Tag Archives: sound

Asheville, Walnut Cove, Biltmore Forrest and Western North Carolina’s Audio and Home Theater specialists present Cane Creek AV and Paul McGowan – PS Audio, Intl.

I just want it to sound great!!

They’re not instruments

Reader Timothy Price posed an interesting thought:

“How many musical instruments project sound in a narrow dispersion?  Even a trumpet or better yet a clarinet seem to have fully tonal perception off axis.  They may sound louder when heard directly in front but there is no lack of identification and little loss in dynamics when heard a bit off to the side. Yet, loudspeakers don’t mirror the dispersion properties of the instruments they are reproducing.”

While that’s an excellent observation that begs the question of why we don’t craft loudspeakers to more closely mirror instruments, the answer might surprise you.

Loudspeakers shouldn’t be designed to reproduce the characteristics of musical instruments. Instead, they need to be faithful analogs of microphones.

It’s not the sound of instruments we’re after, it’s microphones we chase.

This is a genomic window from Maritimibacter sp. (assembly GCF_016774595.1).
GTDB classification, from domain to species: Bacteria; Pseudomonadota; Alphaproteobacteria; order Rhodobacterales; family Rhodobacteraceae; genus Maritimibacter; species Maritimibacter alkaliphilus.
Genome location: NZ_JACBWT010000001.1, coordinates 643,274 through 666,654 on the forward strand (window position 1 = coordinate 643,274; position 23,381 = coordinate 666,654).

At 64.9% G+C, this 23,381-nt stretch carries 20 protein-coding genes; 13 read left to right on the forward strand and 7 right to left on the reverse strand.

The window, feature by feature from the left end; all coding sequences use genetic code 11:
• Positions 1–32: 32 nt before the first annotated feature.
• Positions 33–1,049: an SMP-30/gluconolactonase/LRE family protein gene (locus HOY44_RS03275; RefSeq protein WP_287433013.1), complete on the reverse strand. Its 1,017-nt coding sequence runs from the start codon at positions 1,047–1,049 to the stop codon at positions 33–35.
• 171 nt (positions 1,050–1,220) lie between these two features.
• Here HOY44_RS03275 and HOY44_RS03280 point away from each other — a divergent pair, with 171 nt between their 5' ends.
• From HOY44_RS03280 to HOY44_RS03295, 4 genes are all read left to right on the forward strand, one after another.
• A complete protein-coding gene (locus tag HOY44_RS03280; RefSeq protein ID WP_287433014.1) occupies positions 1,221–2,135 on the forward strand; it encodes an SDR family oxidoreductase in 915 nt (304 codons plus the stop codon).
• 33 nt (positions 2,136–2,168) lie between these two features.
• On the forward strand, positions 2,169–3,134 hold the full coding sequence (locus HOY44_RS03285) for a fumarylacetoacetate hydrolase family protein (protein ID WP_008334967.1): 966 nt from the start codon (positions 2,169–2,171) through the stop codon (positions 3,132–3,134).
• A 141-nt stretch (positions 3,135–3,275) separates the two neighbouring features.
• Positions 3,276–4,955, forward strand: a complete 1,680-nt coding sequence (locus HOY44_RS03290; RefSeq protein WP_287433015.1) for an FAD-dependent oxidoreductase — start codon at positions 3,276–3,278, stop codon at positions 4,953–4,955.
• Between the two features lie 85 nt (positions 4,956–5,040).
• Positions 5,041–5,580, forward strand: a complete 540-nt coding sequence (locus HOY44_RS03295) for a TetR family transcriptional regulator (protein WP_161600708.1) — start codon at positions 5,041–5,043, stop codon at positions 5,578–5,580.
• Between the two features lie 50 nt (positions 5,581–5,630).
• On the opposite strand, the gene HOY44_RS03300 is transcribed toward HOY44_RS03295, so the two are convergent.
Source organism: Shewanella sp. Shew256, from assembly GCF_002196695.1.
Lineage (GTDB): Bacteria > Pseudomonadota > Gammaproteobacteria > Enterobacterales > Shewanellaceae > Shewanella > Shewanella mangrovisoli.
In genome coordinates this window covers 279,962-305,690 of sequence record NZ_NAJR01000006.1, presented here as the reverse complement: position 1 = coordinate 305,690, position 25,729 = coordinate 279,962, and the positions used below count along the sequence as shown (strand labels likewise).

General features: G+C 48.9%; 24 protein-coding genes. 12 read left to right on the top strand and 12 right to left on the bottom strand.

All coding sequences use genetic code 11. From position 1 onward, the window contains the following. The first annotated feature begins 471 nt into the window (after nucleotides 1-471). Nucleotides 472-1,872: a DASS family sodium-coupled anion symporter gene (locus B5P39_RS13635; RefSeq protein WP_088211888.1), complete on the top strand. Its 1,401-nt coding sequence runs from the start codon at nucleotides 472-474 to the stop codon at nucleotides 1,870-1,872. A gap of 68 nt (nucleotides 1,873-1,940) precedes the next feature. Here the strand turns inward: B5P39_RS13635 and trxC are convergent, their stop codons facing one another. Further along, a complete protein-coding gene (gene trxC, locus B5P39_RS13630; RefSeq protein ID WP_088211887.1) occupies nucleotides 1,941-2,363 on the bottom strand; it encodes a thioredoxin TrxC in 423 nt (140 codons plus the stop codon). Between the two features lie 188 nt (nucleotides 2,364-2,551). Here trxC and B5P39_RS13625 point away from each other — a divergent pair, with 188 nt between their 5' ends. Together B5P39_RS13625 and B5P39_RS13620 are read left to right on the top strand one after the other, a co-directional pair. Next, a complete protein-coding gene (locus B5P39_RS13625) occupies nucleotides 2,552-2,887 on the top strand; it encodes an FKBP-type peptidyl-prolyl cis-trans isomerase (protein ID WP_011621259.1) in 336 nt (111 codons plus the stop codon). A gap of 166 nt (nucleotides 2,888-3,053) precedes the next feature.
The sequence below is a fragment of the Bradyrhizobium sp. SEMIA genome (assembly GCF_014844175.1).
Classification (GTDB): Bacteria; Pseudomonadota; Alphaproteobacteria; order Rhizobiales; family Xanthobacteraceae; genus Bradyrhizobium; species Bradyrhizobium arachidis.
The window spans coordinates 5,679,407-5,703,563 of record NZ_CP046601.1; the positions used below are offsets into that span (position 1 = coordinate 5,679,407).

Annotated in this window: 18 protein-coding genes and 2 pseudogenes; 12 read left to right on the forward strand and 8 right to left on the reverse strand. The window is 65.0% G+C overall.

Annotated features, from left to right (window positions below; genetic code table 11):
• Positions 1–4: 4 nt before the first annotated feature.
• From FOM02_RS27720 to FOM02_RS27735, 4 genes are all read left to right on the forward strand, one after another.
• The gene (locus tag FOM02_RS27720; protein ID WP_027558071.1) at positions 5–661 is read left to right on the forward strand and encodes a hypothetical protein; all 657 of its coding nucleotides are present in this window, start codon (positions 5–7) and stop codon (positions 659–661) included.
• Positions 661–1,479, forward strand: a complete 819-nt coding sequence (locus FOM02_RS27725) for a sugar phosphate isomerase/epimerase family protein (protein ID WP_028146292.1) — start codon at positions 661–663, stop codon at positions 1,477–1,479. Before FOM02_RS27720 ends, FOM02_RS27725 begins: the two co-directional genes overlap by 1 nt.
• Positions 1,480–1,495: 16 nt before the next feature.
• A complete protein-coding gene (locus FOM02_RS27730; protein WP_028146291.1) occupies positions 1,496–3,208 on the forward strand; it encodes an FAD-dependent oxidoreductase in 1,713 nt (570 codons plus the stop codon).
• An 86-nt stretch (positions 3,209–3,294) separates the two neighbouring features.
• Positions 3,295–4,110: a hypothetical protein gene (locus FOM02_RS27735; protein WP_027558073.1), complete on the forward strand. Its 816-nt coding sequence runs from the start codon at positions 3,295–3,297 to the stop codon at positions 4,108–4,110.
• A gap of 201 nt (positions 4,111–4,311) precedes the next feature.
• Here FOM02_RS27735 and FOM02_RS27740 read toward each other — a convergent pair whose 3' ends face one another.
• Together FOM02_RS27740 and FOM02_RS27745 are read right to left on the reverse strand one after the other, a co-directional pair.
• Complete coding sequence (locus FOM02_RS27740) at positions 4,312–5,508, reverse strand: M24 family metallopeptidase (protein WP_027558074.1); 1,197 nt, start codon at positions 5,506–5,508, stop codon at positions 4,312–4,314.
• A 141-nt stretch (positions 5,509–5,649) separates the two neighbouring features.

When you think of the problem in that light it makes it a lot easier to wrap your head around the problem. We cannot know what will be recorded so fashioning the response of a loudspeaker to better mimic one dispersion pattern or another is nothing short of tail chasing: get the trumpet right and you fail at the violin.

Capturing the essence and soul of music is the job of the recording engineer and her bevy of microphones.

Reproducing the sound of microphones is what we do.

Asheville, Walnut Cove, Biltmore Forrest and Western North Carolina’s Audio and Home Theater specialists present Cane Creek AV and Paul McGowan – PS Audio, Intl.

Digital gaps

It’s common wisdom that because digital breaks up sound into bits there’s missing information between those bits—information not lost with analog. But is that accurate?

The comparison between the uninterrupted straight line picture of analog and the chunky digital copy might lead us to imagine differences that don’t necessarily exist.

If I were to side with the measurementists I could pretty definitively demonstrate there is nothing measurably missing in a proper digital recording.

If were to then take the opposite side and agree with the analog proponents that correctly point out the audible differences between digital recordings and analog recordings, we would then be at a stalemate.

If nothing is missing in digital what explains the differences in sound quality?

We can say with absolute certainty that a PCM recording of a live music feed sounds different than an analog or DSD recording of the same event.

Yet, it is also true that a PCM recording of the analog playback is nearly indistinguishable from the analog playback.

Tomorrow I am going to suggest what might be going on.